Authority: the sound of it brings back memories of the teacher that everyone had; this teacher constantly thought they were better than their students, since they had gone to college and the students obviously have not yet. In these experiments, authority figures took over and used their power for malicious purposes. The Stanford Experiment was an exercise to see how people would react if they were sent to prison. In the end, the prison guards took over, by harassing the prisoners to the point of depression. Another occasion where someone had overused their power was the Milgram Experiment. In this case, people overused their power and believed they hurt people. Lastly, and honestly the saddest one was the Blue Eye Brown Eye Experiment. Third graders were learning about racism and severely bullied each other because the teacher had said they were better than the other students. The novel, Unbroken, shows how Japanese World War II soldiers would take over the power and abuse the Prisoners of War (POWs). The Stanford Experiment, The Milgram Experiment, The Blue Eye Brown Eye Experiment and the novel Unbroken, are similar, because the superior person always used their power for bad.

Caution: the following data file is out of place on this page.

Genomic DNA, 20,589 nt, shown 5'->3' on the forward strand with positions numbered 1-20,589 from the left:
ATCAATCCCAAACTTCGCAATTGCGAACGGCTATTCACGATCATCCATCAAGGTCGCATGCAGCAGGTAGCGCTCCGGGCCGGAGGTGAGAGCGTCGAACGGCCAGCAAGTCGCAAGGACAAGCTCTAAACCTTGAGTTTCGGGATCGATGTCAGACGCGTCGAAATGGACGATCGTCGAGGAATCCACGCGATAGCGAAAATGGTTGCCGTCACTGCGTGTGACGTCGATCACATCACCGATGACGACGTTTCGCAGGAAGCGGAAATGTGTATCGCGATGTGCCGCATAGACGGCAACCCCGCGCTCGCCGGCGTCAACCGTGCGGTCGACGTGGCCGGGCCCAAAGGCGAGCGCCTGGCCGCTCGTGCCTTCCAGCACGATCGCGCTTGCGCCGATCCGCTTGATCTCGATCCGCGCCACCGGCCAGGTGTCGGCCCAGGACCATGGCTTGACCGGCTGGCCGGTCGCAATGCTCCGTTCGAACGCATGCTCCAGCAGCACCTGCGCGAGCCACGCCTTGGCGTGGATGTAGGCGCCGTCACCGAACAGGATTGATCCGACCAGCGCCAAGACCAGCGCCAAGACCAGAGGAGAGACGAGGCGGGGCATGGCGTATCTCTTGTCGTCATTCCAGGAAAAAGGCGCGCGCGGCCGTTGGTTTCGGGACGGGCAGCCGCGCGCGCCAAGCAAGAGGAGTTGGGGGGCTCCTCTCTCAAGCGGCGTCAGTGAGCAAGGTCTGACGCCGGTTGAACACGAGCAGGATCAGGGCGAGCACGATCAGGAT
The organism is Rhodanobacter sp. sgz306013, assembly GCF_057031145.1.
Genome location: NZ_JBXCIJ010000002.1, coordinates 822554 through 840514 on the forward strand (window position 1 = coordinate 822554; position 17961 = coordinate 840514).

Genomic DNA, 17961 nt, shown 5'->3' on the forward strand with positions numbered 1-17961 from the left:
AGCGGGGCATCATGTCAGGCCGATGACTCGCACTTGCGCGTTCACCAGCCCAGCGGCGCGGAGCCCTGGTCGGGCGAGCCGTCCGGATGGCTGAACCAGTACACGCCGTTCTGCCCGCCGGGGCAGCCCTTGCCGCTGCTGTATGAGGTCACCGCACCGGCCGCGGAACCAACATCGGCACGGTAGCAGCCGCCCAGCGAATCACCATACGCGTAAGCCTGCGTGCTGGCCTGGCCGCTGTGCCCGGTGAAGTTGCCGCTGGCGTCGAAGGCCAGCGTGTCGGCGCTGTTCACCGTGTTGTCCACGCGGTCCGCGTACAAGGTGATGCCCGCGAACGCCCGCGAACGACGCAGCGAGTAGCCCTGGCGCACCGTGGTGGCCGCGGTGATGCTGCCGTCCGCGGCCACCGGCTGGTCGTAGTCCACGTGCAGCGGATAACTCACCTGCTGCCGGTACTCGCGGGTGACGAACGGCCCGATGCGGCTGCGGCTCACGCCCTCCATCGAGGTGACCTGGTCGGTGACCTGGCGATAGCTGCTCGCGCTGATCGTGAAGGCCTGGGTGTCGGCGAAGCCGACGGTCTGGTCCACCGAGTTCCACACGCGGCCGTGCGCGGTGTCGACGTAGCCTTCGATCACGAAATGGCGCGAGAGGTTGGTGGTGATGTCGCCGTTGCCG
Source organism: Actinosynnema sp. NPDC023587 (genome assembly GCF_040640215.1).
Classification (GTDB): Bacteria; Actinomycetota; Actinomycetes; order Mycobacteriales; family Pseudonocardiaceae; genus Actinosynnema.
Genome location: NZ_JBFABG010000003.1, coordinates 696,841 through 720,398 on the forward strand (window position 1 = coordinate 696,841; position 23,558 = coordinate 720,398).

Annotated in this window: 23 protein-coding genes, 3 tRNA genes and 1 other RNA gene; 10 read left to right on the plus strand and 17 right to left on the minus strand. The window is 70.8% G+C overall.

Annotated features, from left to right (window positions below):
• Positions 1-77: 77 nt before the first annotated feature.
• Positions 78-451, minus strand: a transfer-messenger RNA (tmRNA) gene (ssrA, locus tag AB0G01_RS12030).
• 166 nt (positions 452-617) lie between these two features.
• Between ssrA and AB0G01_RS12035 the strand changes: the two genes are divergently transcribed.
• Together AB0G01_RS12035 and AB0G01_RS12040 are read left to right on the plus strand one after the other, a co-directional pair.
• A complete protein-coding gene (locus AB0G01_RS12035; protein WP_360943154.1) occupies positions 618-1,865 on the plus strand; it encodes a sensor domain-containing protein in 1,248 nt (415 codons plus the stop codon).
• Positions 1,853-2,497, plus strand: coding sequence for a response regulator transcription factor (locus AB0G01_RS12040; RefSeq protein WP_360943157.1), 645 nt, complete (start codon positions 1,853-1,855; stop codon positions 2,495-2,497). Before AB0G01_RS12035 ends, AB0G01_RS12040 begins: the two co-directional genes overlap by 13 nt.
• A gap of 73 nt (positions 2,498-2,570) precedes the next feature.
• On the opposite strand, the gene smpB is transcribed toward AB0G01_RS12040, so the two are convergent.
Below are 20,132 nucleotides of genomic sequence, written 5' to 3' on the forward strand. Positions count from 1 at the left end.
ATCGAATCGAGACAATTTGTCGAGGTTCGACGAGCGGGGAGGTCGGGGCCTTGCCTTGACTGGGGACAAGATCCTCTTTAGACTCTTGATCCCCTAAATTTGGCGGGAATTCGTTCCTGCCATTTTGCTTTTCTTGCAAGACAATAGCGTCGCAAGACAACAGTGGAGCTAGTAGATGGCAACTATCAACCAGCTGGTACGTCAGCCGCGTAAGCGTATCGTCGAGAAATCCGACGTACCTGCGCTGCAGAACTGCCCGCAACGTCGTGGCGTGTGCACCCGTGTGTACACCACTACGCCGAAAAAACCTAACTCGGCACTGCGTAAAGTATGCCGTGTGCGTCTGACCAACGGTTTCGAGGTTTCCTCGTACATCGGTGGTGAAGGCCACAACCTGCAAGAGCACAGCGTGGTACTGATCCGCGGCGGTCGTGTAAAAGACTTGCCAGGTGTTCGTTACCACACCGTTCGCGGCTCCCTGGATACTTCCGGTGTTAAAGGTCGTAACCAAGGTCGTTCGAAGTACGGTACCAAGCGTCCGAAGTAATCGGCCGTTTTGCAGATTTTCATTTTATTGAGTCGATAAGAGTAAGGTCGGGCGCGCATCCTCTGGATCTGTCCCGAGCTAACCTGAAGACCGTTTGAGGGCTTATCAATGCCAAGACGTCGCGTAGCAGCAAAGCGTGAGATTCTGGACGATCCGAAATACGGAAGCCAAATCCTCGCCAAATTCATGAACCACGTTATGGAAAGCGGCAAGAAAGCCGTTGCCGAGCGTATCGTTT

When looking at the Japanese soldiers who violently attacked Louie in World War II, people can see a very close resemblance of the Stanford Prison Experiment. The Stanford Experiment's results explained how anybody could take a normal, loving person and turn them into a heartless abuser. It was an attempt to see how perfectly healthy people would act if they were sent to prison. The results of this horrific experiment was that given the correct environment, a completely happy person that would never hurt a fly, could develop cruel, devious, and malevolent ways. The Stanford Experiment took place in 1971, and experiment paid people to pretend they were in jail; some people acted as guards, while others acted as prisoners.